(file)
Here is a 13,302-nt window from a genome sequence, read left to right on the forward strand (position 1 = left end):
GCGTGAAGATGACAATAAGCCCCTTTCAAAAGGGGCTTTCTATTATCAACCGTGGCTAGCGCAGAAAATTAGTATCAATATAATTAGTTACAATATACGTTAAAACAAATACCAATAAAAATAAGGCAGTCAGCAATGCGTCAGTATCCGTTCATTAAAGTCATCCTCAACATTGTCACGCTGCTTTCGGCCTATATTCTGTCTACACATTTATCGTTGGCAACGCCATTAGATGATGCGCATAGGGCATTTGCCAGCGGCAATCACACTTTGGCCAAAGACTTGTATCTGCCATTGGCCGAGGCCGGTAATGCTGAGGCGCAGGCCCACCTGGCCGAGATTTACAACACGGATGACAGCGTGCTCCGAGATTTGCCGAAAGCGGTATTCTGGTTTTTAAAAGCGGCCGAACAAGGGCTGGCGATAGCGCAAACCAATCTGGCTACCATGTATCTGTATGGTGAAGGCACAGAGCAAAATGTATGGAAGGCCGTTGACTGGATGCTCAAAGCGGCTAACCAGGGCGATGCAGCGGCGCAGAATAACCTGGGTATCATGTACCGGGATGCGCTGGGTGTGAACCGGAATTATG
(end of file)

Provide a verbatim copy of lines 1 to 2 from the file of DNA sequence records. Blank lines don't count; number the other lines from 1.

Here is a 13,302-nt window from a genome sequence, read left to right on the forward strand (position 1 = left end):
GCGTGAAGATGACAATAAGCCCCTTTCAAAAGGGGCTTTCTATTATCAACCGTGGCTAGCGCAGAAAATTAGTATCAATATAATTAGTTACAATATACGTTAAAACAAATACCAATAAAAATAAGGCAGTCAGCAATGCGTCAGTATCCGTTCATTAAAGTCATCCTCAACATTGTCACGCTGCTTTCGGCCTATATTCTGTCTACACATTTATCGTTGGCAACGCCATTAGATGATGCGCATAGGGCATTTGCCAGCGGCAATCACACTTTGGCCAAAGACTTGTATCTGCCATTGGCCGAGGCCGGTAATGCTGAGGCGCAGGCCCACCTGGCCGAGATTTACAACACGGATGACAGCGTGCTCCGAGATTTGCCGAAAGCGGTATTCTGGTTTTTAAAAGCGGCCGAACAAGGGCTGGCGATAGCGCAAACCAATCTGGCTACCATGTATCTGTATGGTGAAGGCACAGAGCAAAATGTATGGAAGGCCGTTGACTGGATGCTCAAAGCGGCTAACCAGGGCGATGCAGCGGCGCAGAATAACCTGGGTATCATGTACCGGGATGCGCTGGGTGTGAACCGGAATTATG